Saturday, February 11, 2012

Honey and the Hired Hand by Joan Johnston

Synopsis: Wanted: Ranch hand to mend fences--and broken hearts. . . — When her first husband, a Texas Ranger, was killed on the job, Honey Farrell swore she'd never risk her heart again. She no longer has time for men, anyway--not with a ranch to run, a dwindling bang account and two teenaged boys to raise. So when cowboy Jesse Whitelaw turns up on her doorstep looking for work, he seems like the answer to her prayers.

But Honey doesn't know that Jesse's actually a Ranger himself, going undercover to break up a cattle-rustling ring--and as she and Jesse get closer, the secrets he's keeping could destroy them both.

My Thoughts (which will result in spoilers just an FYI): So, why does a book that is really not much more than 250 pages (large font by the way) take me almost 80 days to read? Is it because I have ADD? Did I misplace the book while rescuing kittens from trees? Or maybe it just isn't that good of a book. I'm no literary genius but I'm going to go with the latter.

I found that the entire book's series of events were completely off putting and ridiculous. Here as some low lights.

1)Honey and Jesse meet for the first time at a party outside in the darkness. She doesn't see him because of the dark until she almost runs into him. Somehow she isn't frightened by his presence even though he isn't wearing party clothes because he must be a party guest since there was a party going on but he looked more like a down on his luck drifter. When she steps away from him after almost running into him he grabs her wrist. She threatens to scream but they both know she won't. After all there is nothing to be alarmed about a woman coming across a shabbily dressed stranger, after dark, all alone, who grabs her....COME ON!!!!

2)Jesse admits that he had been peeping through the windows staring at her all night. Hello Stalker!

3)"Honey turned to the stranger to excuse herself and gasped....... "You're Indian!" she exclaimed." Um OK....I thought this was a contemporary romance. Well, it was written in 1992 as a Silhouette Desire....those are contemporary right?

4)Honey's friend Angel is terrified of Jesse because he is Indian. Are you sure this is contemporary?

5)Angel can't explain fully why she is terrified of Indians because her time traveling from 1864 to the present would seem far fetched. Time Travel? Really? REALLY?!?!?! Why not? It can't be any more far fetched than people in 1992 being startled by someone of American Indian descent.

6)After only a few days Honey is thinking of breaking up with her boyfriend who asked her to marry him and Jesse is thinking of settling down and having babies with Honey.

And it goes on to chapter 2 (ok maybe chapter 3)but thankfully I've already forgotten most of it. Oh and I was also annoyed with the cover. Pretty cover but it really makes no sense that the barn is sitting in the middle of a field of wildflowers.

Thursday, February 2, 2012

Navy Baby by Debbie Macomber

Synopsis: It was a night she'd never forget. . .two strangers coming together in one breathless moment of intense need and heart-stopping desire. But now sheltered Hannah Raymond is expecting the child of rugged naval seaman Riley Murdock--a man she never thought she'd see again. . .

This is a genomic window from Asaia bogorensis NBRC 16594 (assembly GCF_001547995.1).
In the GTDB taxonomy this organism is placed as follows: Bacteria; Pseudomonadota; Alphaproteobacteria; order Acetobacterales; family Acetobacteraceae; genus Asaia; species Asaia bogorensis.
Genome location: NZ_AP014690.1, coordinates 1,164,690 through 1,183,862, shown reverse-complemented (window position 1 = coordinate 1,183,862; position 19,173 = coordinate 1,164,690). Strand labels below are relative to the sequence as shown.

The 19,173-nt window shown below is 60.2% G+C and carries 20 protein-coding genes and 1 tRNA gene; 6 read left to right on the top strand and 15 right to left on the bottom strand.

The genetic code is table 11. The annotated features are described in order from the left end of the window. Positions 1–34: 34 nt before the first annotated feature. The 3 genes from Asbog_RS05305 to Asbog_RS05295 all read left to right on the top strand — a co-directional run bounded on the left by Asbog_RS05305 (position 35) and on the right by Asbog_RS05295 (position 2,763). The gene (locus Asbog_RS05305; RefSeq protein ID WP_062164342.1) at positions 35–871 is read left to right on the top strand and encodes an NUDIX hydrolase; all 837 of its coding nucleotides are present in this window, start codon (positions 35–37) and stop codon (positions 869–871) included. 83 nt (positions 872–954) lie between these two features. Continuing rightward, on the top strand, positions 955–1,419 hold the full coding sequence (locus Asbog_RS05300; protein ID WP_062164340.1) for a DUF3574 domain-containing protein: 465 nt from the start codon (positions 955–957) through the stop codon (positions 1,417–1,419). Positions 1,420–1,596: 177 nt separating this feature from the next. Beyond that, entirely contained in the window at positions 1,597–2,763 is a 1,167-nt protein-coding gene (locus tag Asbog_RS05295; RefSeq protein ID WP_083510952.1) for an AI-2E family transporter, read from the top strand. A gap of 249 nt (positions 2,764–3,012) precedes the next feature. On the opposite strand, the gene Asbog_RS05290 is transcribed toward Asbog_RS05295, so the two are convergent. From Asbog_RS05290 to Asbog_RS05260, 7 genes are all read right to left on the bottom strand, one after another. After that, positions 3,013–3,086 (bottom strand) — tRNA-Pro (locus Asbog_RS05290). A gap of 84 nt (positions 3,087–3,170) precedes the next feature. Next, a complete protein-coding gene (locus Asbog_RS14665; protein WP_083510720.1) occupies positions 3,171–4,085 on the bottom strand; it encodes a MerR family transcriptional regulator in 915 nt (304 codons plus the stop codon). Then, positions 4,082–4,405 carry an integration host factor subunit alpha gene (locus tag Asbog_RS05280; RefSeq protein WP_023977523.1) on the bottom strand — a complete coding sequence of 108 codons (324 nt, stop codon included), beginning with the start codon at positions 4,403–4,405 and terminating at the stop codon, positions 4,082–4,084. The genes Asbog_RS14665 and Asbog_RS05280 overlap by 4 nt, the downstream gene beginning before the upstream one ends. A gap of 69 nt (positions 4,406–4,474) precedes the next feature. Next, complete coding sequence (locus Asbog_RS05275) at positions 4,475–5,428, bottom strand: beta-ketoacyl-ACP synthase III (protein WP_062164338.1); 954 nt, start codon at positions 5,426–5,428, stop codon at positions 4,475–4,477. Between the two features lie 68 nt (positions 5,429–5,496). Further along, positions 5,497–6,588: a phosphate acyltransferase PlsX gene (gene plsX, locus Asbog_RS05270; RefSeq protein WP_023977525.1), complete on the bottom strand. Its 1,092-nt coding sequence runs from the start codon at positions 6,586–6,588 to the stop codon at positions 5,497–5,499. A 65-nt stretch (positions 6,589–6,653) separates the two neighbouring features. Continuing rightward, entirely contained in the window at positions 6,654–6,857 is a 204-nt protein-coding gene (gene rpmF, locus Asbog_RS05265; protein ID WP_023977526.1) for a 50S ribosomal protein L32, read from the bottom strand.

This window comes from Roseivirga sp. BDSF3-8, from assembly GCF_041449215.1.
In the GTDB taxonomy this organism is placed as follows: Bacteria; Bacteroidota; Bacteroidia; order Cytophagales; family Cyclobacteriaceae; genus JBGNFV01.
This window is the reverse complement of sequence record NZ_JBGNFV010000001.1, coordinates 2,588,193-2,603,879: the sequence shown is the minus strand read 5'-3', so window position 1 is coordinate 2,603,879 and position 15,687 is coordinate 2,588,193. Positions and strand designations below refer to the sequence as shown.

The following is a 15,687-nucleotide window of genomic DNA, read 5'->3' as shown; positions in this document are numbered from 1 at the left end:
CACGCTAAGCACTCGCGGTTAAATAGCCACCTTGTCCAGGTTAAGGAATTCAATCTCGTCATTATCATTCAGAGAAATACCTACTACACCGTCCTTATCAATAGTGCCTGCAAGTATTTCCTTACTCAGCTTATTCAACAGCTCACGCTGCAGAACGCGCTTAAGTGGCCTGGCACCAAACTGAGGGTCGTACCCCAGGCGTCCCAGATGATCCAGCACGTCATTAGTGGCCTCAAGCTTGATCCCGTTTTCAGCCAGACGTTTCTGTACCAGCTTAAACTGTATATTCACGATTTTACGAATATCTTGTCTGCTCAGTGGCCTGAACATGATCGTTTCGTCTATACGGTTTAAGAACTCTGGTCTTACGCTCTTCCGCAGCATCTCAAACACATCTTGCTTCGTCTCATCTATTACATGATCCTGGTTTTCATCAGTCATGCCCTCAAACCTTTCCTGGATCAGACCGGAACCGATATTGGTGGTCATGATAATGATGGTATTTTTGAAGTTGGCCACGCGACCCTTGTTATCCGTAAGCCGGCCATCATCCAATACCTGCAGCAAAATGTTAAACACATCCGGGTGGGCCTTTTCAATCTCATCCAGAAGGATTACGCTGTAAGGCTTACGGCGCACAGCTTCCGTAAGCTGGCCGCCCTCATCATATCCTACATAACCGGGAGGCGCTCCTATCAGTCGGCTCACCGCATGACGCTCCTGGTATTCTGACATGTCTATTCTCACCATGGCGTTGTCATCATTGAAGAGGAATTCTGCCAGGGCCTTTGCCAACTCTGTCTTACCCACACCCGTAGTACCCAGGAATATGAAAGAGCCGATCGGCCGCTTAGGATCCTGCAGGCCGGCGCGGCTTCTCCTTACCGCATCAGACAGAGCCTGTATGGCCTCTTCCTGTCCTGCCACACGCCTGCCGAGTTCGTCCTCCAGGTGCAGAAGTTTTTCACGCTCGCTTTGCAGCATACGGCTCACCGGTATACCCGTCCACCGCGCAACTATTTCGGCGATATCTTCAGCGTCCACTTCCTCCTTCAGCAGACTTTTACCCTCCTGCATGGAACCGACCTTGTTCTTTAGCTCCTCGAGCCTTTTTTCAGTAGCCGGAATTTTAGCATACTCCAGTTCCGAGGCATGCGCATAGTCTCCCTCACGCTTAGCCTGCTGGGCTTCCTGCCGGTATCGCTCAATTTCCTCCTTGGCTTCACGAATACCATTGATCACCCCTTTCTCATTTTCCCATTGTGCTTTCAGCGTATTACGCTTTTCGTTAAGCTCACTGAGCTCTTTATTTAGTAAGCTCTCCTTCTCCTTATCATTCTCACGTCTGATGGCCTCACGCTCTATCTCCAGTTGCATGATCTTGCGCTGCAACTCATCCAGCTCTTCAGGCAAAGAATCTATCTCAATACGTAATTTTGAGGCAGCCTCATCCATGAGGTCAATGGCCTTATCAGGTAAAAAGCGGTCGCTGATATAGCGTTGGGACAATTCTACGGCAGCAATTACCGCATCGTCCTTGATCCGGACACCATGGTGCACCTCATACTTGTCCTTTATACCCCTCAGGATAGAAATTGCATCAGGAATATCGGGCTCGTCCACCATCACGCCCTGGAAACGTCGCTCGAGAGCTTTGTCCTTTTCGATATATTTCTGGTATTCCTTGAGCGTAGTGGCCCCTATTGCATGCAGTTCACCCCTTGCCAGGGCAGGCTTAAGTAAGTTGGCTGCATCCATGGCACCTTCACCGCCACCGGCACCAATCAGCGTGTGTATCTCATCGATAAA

Riley has been searching for the elusive Hannah for months--ever since that night of searing passion left him shaken to the very depths of his soul. Now fate has finally reunited them. Determined to give his child the chance he'd never had, Riley marries Hannah.

They had created he miracle of life together, but would that be enough to spark the miracle of love?

My Thoughts: I think this book overall was a decent one but it did have some flaws that are more book irritants to me than actual flaws.

The heroine is much too naive, virginal and immature to me at the beginning. She didn't take ownership of her own life and she allowed her minister father to tell her that she was getting married because she ended up pregnant even though, by lack of school activity, it appeared she had to be an adult. Her age was a complete mystery too. Despite the book setting up that she was a naive virgin because she was raised by her preaching father I still couldn't buy it. In 1991 when this book was written (and I graduated high school) her lack of maturity just felt false. She wasn't living a sheltered life in the middle of the country in corn and cow land for Pete's sake. She lived near Seattle Washington. And a shotgun wedding? In 1991? In America? Really?

Another 'deal breaker' for me is the additional God talk peppered into the book. No, I was never quoted scriptures but did tire of hearing that a certain incident happened because it was God's will.

I did like the volatile relationship that Riley and Hannah had. They were virtual strangers who ended up man and wife. I liked how hard each of them tried at one point or another to get along with their spouse. I also found myself getting irritated when one of them would provoke another misunderstanding. Glad the book wasn't any longer though because the lack of communication resulting in misunderstandings would have gotten on my nerves too.

Another plus to this particular book is that even though they met and had sex within hours of bumping into each other the love story developed over the period of 8 months or so. There was no instantaneous I love Yous. Thumbs up for that!

So, not a bad book for a Harlequin. Glad I read it. I will not read it again though and am not rushing to read the rest of D-Mac's Navy series.

(originally published in 1991 as a Silhouette Special Edition #697)